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ANDERS BEHRING BREIVIK

Breivik: Mental ward a fate ‘worse than death’

Anders Behring Breivik, who is set to go on trial on April 16th for killing 77 people in Norway last July, said in a letter published on Wednesday that being sentenced to psychiatric care would be the worst fate imaginable.

Breivik: Mental ward a fate 'worse than death'
Photo: Heiko Junge/Scanpix (File)

"To send a political activist to an asylum is more sadistic and more evil than killing him! It is a fate worse than death," the 33-year-old right-wing extremist wrote in a 38-page letter, of which the Verdens Gang (VG) daily published a few extracts.

The letter aims to discredit, point-by-point, a report by two psychiatric experts, Synne Sørheim and Torgeir Husby, who concluded late last year that Behring Breivik was suffering from paranoid schizophrenia and was therefore criminally insane.

If the Oslo court judges reach the same conclusion at the end of his 10-week trial, the confessed killer will be sentenced to a locked psychiatric ward, possibly for life, rather than prison.

Behring Breivik, who has claimed to be on a crusade against multi-culturalism and the "Muslim invasion" of Europe, wants to be declared of sane mind, according to his lawyers, so as not to damage the political message presented in his 1,500-page manifesto published online shortly before the July 22nd attacks.

"I must honestly admit that that is the worst thing that could happen to me since it would be the ultimate humiliation," he wrote in Wednesday's letter.

Behring Breivik claims in the letter that he found more than "200 lies" in the psychiatric report, ranging, according to VG, from small language mistakes to whole paragraphs the right-wing extremist claims Sørheim and Husby made up.

"The problem is that 80 percent of the content in the 13 conversations (the experts had with Behring Breivik and which they based their conclusion on) is completely made up," he wrote in the letter.

Reversing roles, the confessed killer questioned whether Sørheim and Husby may have been so traumatised by his attacks that they were unable to be objective and should have be considered unfit to evaluate his mental state.

"The very brutal, and for them incomprehensible, actions, combined with our incompatible ideological opinion differences resulted in a conclusion that most probably emerged as a result of out-of control emotions, where the lack of a pragmatic approach was all but complete," he wrote.

"Their aim was quite clearly to create the premises that support the diagnosis they reached early on," he wrote.

The psychiatric experts' conclusion last year caused outcry in Norway and the Oslo court has ordered a second evaluation by two new experts who are set to present their findings on April 10, less than a week before the trial gets underway.

On July 22nd, Behring Breivik set off a car bomb outside government buildings in Oslo, killing eight people.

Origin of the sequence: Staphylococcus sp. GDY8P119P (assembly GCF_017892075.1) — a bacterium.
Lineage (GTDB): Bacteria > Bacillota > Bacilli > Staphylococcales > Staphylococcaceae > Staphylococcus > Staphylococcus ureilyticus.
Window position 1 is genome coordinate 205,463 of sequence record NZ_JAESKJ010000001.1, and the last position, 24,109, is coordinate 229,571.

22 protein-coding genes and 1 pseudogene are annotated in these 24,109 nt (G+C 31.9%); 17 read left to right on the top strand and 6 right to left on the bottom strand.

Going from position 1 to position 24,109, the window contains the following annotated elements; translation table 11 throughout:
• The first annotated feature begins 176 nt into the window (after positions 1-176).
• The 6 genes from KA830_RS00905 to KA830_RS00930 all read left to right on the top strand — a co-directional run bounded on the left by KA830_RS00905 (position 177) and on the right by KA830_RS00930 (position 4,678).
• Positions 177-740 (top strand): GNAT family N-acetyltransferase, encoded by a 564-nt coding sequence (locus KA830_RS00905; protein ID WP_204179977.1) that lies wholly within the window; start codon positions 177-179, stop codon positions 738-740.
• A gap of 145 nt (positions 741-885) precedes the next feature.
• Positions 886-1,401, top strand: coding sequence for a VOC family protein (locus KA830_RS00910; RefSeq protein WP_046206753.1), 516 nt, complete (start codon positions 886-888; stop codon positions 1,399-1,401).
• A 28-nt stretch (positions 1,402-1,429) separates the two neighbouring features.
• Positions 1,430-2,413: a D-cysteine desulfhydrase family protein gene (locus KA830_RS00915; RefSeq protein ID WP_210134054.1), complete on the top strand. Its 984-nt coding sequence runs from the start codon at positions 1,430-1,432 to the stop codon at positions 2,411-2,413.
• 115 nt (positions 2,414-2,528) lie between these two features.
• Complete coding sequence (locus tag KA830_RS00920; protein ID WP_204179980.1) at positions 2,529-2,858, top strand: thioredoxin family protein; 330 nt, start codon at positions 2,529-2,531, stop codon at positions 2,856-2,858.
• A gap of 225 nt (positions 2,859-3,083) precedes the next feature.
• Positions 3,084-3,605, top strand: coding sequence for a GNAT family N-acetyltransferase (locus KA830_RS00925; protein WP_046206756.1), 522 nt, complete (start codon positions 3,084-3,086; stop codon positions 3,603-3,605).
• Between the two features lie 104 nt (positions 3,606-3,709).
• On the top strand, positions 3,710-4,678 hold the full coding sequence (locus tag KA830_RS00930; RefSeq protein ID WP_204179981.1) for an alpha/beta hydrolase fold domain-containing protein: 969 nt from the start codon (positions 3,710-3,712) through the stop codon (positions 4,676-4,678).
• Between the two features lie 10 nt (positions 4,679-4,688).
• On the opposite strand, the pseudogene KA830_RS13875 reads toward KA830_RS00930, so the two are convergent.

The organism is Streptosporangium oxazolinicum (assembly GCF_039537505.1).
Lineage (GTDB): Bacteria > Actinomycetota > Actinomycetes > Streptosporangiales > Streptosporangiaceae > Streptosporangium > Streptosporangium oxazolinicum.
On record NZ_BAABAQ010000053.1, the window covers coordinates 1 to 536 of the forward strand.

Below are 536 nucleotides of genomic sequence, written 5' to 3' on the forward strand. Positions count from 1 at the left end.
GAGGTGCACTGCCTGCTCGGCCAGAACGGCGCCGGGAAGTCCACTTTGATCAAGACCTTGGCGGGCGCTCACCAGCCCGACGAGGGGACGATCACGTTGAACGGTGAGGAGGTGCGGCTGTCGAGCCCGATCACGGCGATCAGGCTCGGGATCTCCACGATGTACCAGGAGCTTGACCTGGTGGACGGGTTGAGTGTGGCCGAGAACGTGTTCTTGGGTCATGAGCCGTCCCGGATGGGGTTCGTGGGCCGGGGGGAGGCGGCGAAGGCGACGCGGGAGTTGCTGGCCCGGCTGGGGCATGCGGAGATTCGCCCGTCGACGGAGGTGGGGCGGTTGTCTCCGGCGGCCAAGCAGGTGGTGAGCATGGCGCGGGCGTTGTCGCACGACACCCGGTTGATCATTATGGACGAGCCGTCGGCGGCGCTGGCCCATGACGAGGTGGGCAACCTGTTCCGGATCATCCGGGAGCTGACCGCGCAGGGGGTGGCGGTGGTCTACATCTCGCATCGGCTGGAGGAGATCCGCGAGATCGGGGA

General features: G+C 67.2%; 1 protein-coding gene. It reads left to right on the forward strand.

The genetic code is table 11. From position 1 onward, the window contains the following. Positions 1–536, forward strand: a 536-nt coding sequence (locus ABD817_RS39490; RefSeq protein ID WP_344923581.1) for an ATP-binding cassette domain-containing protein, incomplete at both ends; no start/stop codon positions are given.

He then went to Utøya island, some 40 kilometres north-west of Oslo, and, dressed as a police officer, spent more than an hour methodically shooting and killing another 69 people, mainly teenagers, attending a summer camp hosted by the ruling Labour Party's youth wing.

"I of course knew right from wrong, but I acted instinctively," Behring Breivik wrote in his letter.

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TERRORISM

Kongsberg attacker killed victims with ‘sharp object’

Norwegian police said Monday that the five victims of last week's attack were killed by a "sharp object" used by the suspect, not a bow and arrows.

The Kongsberg attacker is said to have killed five people with sharp objects. Pictured is police tape from a separate incident.
The Kongsberg attacker is said to have killed five people with sharp objects. Pictured is police tape from a separate incident. Photo by Søren Storm Hansen on Flickr.

“At some point he discarded or lost his bow and arrows,” police inspector Per Thomas Omholt told reporters.

He said that during the attack on Wednesday the suspect killed “five people with a sharp object both in private addresses and in public spaces”.

Police, who had previously said that the suspect Espen Andersen Brathen was armed with a bow and arrows and two other weapons, did not specify the nature of the sharp weapons, adding that they were still interviewing witnesses.

“Everything points to the victims being selected at random,” Omholt said.

According to the police, more than 10 people were also shot at with arrows at the start of the attack, but none were killed with this weapon.

READ MORE: Norway police query Kongsberg attacker’s Muslim faith

During police questioning, Brathen has confessed to the killings and to wounding three others.

The 37-year-old Danish citizen has announced publicly that he is a convert to Islam and initially police reported that there had been fears of radicalisation.

He is however being kept in a medical facility pending a psychiatric evaluation, which is necessary to determine whether Brathen can be held legally responsible for his actions.

“As far as motive is concerned, illness remains the main hypothesis. And as far as conversion to Islam is concerned, this hypothesis is weakened,” Omholt added.

On Saturday, police announced the identities of the five victims, four women and one man: Andrea Meyer, 52, Hanne Merethe Englund, 56, Liv Berit Borge, 75, Gunnar Erling Sauve, 75 and Gun Marith Madsen, 78.

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